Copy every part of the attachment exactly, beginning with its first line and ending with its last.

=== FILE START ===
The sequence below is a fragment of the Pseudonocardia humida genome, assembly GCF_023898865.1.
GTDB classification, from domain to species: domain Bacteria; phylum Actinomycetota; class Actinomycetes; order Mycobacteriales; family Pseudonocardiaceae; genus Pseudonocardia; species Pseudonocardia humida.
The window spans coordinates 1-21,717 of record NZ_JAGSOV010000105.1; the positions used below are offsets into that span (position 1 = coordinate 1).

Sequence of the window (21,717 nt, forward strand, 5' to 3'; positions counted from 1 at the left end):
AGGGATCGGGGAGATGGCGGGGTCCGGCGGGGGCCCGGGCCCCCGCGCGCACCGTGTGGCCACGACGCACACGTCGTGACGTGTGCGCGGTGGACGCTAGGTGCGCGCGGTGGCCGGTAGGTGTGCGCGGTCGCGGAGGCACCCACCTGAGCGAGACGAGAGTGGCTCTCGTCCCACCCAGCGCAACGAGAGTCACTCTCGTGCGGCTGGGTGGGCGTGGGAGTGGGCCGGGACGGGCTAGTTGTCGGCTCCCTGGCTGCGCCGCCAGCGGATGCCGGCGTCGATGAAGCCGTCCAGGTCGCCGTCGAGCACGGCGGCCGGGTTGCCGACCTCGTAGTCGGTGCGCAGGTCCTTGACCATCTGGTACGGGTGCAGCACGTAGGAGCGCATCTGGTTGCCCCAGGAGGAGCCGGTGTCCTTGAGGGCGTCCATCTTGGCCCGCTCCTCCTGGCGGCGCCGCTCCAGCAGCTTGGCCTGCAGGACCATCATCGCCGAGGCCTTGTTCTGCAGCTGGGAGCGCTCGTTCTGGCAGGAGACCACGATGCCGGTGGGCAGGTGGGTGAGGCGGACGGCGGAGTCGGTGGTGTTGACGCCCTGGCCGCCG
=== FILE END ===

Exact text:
The sequence below is a fragment of the Pseudonocardia humida genome, assembly GCF_023898865.1.
GTDB classification, from domain to species: domain Bacteria; phylum Actinomycetota; class Actinomycetes; order Mycobacteriales; family Pseudonocardiaceae; genus Pseudonocardia; species Pseudonocardia humida.
The window spans coordinates 1-21,717 of record NZ_JAGSOV010000105.1; the positions used below are offsets into that span (position 1 = coordinate 1).

Sequence of the window (21,717 nt, forward strand, 5' to 3'; positions counted from 1 at the left end):
AGGGATCGGGGAGATGGCGGGGTCCGGCGGGGGCCCGGGCCCCCGCGCGCACCGTGTGGCCACGACGCACACGTCGTGACGTGTGCGCGGTGGACGCTAGGTGCGCGCGGTGGCCGGTAGGTGTGCGCGGTCGCGGAGGCACCCACCTGAGCGAGACGAGAGTGGCTCTCGTCCCACCCAGCGCAACGAGAGTCACTCTCGTGCGGCTGGGTGGGCGTGGGAGTGGGCCGGGACGGGCTAGTTGTCGGCTCCCTGGCTGCGCCGCCAGCGGATGCCGGCGTCGATGAAGCCGTCCAGGTCGCCGTCGAGCACGGCGGCCGGGTTGCCGACCTCGTAGTCGGTGCGCAGGTCCTTGACCATCTGGTACGGGTGCAGCACGTAGGAGCGCATCTGGTTGCCCCAGGAGGAGCCGGTGTCCTTGAGGGCGTCCATCTTGGCCCGCTCCTCCTGGCGGCGCCGCTCCAGCAGCTTGGCCTGCAGGACCATCATCGCCGAGGCCTTGTTCTGCAGCTGGGAGCGCTCGTTCTGGCAGGAGACCACGATGCCGGTGGGCAGGTGGGTGAGGCGGACGGCGGAGTCGGTGGTGTTGACGCCCTGGCCGCCG